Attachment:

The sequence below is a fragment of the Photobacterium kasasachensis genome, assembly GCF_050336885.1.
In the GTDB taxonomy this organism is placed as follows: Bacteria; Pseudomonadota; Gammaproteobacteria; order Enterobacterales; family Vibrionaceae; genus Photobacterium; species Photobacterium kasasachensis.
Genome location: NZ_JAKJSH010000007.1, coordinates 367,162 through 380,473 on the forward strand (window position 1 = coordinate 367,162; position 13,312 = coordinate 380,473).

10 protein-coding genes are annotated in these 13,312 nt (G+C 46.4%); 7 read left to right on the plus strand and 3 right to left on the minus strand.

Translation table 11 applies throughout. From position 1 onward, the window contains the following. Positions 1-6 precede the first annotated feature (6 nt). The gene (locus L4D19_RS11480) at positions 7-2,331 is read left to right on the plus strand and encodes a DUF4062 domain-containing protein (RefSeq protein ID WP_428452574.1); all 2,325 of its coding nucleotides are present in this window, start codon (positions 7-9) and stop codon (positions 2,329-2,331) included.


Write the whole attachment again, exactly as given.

The sequence below is a fragment of the Photobacterium kasasachensis genome, assembly GCF_050336885.1.
In the GTDB taxonomy this organism is placed as follows: Bacteria; Pseudomonadota; Gammaproteobacteria; order Enterobacterales; family Vibrionaceae; genus Photobacterium; species Photobacterium kasasachensis.
Genome location: NZ_JAKJSH010000007.1, coordinates 367,162 through 380,473 on the forward strand (window position 1 = coordinate 367,162; position 13,312 = coordinate 380,473).

10 protein-coding genes are annotated in these 13,312 nt (G+C 46.4%); 7 read left to right on the plus strand and 3 right to left on the minus strand.

Translation table 11 applies throughout. From position 1 onward, the window contains the following. Positions 1-6 precede the first annotated feature (6 nt). The gene (locus L4D19_RS11480) at positions 7-2,331 is read left to right on the plus strand and encodes a DUF4062 domain-containing protein (RefSeq protein ID WP_428452574.1); all 2,325 of its coding nucleotides are present in this window, start codon (positions 7-9) and stop codon (positions 2,329-2,331) included.